Tag Archives: wic codecs

Enumerate WIC Components

In an older article, I presented a function that enumerates Windows Imaging Component codecs. Recently I had the idea to make a set of WIC Interfaces wrapper classes for easily enumerate and get info about all types of WIC components: bitmap decoders and encoders, metadata readers and writers, format converters, and supported pixel formats. Here are just few samples of code.

CComponentEnumT – a template class for enumerating WIC components

CComponentInfoBaseT – base class for all other component info classes

CPixelFormatInfoT – just one of classes getting WIC component info

Just note that, for further easier using, I’ve defined here CPixelFormatInfo, an alias for CPixelFormatInfoT<IWICPixelFormatInfo2>.

CComponentEnumT specializations and aliases

Finally, let’s see how to use these classes!

Enumerating WIC pixel formats

Quite easy, isn’t it?

Get the pixel format info

You can find the complete source code in the attached demo solution.

Demo solution

Download: Enumerate WIC Components - Demo Solution.zip (949)

Enumerate WIC Components - Demo

Enumerate WIC Components – Demo

The demo solution contains an MFC and a console project that use the classes described above in order to enumerate WIC components and get info about each one. The MFC one allows choosing the component type(s) as well as enum options (include the disabled components or enum only Windows built-in components). The console application is simpler and I wrote it just to demonstrate that my little library of wrapper classes can be used both in MFC and non-MFC applications.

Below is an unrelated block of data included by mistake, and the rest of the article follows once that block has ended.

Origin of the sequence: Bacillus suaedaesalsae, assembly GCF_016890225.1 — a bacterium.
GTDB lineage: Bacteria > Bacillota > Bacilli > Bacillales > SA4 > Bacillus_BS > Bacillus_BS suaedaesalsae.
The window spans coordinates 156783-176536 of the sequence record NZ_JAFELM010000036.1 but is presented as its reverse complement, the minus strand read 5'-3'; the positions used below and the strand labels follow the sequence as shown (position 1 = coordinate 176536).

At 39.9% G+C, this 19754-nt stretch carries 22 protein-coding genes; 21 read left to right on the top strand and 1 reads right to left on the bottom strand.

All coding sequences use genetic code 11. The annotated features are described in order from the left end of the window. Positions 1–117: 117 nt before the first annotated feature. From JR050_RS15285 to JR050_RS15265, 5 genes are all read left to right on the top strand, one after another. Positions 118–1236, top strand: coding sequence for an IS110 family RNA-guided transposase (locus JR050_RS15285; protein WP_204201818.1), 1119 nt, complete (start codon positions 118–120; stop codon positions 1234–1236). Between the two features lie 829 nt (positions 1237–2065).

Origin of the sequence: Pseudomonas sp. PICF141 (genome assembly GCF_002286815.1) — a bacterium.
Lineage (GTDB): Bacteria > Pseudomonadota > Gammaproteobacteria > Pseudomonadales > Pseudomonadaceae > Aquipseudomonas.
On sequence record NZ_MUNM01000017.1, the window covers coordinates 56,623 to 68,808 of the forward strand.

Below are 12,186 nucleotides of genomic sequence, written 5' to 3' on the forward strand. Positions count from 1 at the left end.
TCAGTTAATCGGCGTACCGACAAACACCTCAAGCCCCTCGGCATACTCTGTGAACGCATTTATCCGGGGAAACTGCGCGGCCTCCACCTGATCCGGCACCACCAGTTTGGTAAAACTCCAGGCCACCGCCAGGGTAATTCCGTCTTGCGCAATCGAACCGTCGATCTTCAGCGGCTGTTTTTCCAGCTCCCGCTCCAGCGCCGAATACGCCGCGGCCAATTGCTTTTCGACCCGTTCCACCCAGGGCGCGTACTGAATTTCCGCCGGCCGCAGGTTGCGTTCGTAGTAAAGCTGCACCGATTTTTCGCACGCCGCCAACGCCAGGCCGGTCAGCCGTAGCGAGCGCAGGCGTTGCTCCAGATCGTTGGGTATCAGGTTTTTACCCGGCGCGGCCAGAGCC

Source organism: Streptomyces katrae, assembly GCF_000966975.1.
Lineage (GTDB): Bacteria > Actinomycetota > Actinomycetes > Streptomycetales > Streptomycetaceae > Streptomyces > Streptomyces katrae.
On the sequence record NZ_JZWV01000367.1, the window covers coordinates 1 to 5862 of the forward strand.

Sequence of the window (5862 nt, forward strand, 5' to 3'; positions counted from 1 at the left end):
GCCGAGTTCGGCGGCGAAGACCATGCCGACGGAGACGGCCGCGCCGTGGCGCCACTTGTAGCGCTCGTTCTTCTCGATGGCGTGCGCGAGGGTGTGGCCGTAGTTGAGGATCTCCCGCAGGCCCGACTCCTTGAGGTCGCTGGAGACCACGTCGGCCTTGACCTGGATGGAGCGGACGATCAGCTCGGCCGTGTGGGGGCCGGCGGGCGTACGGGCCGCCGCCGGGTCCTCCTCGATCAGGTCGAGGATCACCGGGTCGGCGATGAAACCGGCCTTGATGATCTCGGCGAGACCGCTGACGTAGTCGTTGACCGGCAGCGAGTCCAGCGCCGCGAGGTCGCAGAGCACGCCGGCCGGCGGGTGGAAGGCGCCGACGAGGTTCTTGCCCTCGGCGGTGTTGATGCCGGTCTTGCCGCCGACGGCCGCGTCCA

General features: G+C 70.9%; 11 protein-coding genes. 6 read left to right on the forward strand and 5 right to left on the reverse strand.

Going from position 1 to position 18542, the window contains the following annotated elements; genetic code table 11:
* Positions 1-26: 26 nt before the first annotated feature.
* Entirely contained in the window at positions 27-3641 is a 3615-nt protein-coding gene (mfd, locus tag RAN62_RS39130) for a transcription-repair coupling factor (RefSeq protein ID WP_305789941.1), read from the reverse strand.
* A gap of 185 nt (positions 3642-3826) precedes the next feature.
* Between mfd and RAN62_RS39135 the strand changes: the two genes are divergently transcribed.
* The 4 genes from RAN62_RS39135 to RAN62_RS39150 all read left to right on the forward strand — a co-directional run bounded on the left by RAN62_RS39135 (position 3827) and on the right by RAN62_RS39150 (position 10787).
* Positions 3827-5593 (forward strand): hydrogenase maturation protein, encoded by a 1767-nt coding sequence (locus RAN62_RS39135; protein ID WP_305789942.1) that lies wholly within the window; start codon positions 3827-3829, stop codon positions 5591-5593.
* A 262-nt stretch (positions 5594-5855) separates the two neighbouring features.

• I hope, this article can be useful.
  • If you have any observation or remarks, please do not hesitate to post a reply!

Resources and related articles

WIC File Open Dialog Using IFileOpenDialog Interface

A previoius article extends CFileDialog MFC class, in order to make a File Open or a File Save dialog that automatically filters files, according to available WIC (Windows Imaging Component) codecs. This article presents how to show a similar File Open dialog using IFileOpenDialog interface. This way, it can be used not only in an aplication that uses MFC, but also in an ATL one, even in a raw Win32 or console application that uses basic ATL stuff.
Let’s see an example.

Using IFileOpenDialog to show a WIC File Open Dialog

Enumerating the WIC decoders

Demo project

The demo project is a simple Win32 console application that uses the above functions.

Download: WIC_File_Open_Dialog_Win32_Demo.zip (1387)

WIC File Open Dialog - Demo

WIC File Open Dialog – Demo



  • In a similar way, we can make a File Save dialog using IFileSaveDialog interface.
  • This article presents just proof of concepts. IFileOpenDialog offers much more methods to customize the dialog according to specific needs. And of course, a more elegant job can be done by writing some C++ wrapper class(es).
  • For the future, I intend to integrate WIC File Dialogs in WIC Wrapper Library also presented in this blog.
  • The built-in WIC decoders deal with the following image file formats: BMP, GIF, ICO, JPEG, PNG, TIFF and WMPhoto. However there are many other decoders that can befound over the internet. Just to mention two free ones: Microsoft Camera Codec Pack and Adobe DNG Codec for Windows.